Variant Edition | This Column Has Seven Days #134 // True Stories From Comfy Couches
349968
post-template-default,single,single-post,postid-349968,single-format-standard,eltd-cpt-1.0,ajax_fade,page_not_loaded,,moose-ver-1.4, vertical_menu_with_scroll,smooth_scroll,woocommerce_installed,blog_installed,wpb-js-composer js-comp-ver-4.12,vc_responsive

This Column Has Seven Days #134 // True Stories From Comfy Couches

Devin R Bruce is a friend to Variant Edition and to all good-hearted creatures who roam the Earth. In each installment of This Column Has Seven Days, Devin discusses his favourite pop culture experiences of the past week in an effort to share the joy of an overlooked gem, an old favourite that’s bubbled up to the surface, or a classic work that he’s finally gotten around to. Comic books, movies, television, novels, podcasts, music, Old Time Radio: there’s something for everyone. Here’s what he’s been up to this week.

* * * * *

Hey all. I’m feeling under the weather so this week’s “reviews” are just going to be a few sentences about a handful of awesome things. Then: morre medication and sleep. It’s the best thing for all of us, trust me.

* * * * *

The man, the icon, the fake Internet judge: John Hodgman.

John Hodgman is one the most important creative forces to affect my life over the last ten years. He just put out his latest book, Vacationland: True Stories from Painful Beaches, a book that I have not yet read because every time I think about purchasing it I hear my mother’s voice in my head saying “Put it on your Christmas list!” and I cannot disappoint my brain mother. However, a recent interview with the man himself is helping me to keep my Hodgman cravings at bay. Jesse Thorn, podcast and public radio personality and co-host of the Judge John Hodgman podcast, recently interviewed the man himself for Thorn’s public radio show, Bullseye. He recently released a (mostly) unedited version of the interview as a bonus episode of Judge John Hodgman, and it’s honestly giving me light and life right now. There are new and revealing insights about Hodgman’s previous and current work, as well as thoughts about art and humanity and life itself. By the way things are going, I’m going to listen to it at least twice every week until I finally get my hands on a copy of Vacationland.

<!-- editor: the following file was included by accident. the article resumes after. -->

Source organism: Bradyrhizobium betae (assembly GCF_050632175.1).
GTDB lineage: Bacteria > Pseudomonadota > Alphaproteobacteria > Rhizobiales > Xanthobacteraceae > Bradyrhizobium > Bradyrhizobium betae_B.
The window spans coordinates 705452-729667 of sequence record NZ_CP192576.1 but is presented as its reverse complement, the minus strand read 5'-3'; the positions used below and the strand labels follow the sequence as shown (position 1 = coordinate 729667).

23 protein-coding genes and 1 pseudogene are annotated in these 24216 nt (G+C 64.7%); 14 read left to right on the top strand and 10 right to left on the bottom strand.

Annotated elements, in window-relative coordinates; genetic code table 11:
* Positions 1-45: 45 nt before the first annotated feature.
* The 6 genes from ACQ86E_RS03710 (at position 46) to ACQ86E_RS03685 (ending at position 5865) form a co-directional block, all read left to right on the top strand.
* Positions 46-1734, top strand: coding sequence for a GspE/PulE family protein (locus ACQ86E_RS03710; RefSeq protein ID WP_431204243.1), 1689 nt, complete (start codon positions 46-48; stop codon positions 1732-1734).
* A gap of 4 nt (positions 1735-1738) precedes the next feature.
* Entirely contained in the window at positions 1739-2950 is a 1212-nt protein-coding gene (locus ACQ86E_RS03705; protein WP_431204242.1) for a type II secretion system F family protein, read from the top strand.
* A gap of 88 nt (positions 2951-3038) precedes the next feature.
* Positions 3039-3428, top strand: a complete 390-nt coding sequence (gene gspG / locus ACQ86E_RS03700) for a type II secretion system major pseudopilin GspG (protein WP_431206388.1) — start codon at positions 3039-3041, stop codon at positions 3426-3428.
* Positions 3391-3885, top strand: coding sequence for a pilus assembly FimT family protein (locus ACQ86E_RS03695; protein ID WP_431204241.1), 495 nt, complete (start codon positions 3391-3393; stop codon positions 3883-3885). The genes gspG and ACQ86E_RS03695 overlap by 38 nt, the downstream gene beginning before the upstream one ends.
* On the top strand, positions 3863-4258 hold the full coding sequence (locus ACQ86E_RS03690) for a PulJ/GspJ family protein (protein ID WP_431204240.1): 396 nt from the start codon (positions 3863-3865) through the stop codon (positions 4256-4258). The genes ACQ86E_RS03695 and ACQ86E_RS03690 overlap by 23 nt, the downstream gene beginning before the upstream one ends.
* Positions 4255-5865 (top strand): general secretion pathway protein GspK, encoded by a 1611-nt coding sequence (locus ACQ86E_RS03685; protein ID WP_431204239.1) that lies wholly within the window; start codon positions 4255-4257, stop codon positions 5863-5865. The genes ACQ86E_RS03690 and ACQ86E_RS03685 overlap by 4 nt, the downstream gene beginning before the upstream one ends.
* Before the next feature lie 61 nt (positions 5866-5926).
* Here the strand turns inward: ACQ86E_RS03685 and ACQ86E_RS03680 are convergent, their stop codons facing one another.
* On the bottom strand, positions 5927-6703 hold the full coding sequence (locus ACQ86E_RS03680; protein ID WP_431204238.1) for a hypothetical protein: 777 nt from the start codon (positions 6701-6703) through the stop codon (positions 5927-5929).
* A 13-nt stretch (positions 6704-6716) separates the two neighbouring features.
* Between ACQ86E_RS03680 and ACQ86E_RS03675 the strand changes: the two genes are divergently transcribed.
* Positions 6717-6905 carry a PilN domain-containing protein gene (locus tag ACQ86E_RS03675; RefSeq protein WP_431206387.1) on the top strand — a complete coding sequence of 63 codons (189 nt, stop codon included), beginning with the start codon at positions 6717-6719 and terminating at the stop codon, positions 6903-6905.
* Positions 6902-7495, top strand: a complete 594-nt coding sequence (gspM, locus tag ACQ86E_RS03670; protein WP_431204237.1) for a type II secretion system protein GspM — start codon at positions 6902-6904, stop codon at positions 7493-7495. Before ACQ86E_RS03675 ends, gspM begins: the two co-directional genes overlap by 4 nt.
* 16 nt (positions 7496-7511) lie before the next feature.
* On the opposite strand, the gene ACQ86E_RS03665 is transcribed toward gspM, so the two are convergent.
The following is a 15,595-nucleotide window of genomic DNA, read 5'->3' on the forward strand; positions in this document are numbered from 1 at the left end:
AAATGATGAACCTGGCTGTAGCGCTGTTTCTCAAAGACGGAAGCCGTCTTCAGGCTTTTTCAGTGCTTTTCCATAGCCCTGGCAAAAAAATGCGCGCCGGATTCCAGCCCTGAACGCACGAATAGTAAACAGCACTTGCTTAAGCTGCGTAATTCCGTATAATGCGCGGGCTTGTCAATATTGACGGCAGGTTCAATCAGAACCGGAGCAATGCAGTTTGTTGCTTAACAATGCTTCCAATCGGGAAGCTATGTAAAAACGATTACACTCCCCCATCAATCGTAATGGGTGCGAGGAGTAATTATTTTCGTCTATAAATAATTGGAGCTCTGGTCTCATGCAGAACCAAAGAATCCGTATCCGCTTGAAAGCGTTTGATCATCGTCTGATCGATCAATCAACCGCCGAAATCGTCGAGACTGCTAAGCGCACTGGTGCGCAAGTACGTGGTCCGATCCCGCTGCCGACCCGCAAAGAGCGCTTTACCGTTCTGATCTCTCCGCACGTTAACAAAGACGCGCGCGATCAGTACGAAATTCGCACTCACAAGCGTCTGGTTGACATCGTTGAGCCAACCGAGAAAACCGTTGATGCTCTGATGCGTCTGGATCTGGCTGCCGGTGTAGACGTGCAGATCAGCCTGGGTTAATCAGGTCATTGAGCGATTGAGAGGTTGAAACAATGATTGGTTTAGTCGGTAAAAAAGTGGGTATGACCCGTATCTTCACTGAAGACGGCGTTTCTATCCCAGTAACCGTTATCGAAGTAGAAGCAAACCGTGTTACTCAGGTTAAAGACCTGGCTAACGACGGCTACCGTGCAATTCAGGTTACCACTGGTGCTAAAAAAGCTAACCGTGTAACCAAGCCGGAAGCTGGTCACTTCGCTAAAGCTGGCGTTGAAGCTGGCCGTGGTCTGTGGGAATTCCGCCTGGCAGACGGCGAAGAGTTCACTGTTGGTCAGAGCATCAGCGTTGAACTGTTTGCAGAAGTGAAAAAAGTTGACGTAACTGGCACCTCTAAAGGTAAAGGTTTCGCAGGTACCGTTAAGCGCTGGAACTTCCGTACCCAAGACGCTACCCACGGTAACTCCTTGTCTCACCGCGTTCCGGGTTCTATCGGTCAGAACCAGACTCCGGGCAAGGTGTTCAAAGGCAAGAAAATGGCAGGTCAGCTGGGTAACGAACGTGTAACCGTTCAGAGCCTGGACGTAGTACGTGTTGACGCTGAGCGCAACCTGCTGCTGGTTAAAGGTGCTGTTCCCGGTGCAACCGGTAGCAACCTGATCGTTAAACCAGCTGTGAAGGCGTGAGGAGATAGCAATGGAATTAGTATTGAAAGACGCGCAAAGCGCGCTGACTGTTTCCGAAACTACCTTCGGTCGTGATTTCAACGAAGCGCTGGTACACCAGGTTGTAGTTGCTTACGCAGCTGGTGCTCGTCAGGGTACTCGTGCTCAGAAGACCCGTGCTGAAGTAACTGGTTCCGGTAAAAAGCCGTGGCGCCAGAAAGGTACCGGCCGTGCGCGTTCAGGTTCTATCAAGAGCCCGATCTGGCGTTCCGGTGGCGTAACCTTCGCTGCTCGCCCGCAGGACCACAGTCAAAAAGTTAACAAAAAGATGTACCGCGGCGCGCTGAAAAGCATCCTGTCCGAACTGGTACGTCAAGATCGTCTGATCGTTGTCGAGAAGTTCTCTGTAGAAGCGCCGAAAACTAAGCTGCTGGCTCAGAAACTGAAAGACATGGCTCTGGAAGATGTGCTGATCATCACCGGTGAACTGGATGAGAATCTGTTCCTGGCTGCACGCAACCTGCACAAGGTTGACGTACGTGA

* * * * *

A still from the opening scene of The Scarecrow with Buster Keaton and Joe Roberts.

This weekend I saw The Scarecrow, a film that has become my new favourite Buster Keaton short. It’s not even that the whole thing is amazing. The entire thing rests on the opening eight minutes, featuring Keaton and Joe Roberts as roommates in a one-room house. It’s packed full of some of the best visual gags I’ve ever seen; I laughed so hard tears streamed down my eyes. It’s available on YouTube if you don’t happen to have a copy of Buster Keaton’s collected short films on Blu-Ray like some weirdo I may know.

* * * * *

Curtis Harding’s new album, Face Your Fear, is a neo-soul injection of the highest quality. Harding’s got a sweet tenor voice and even sweeter falsetto that matches perfectly to the psychedelic funky R&B jams on this album. I’m just getting into the album but I’m loving the smooth and subtle instrumentation on tracks like “As I Am” and “Wednesday Morning Atonement.” Harding’s words strike at the heart of me, and his music soothes and aches with equal measure. Highly recommended.

* * * * *

That’s all for this week, folks. Until next time, stay hydrated. I know that’s my plan. I’ll see you in seven days.

AUTHOR: Devin R. Bruce
No Comments

Sorry, the comment form is closed at this time.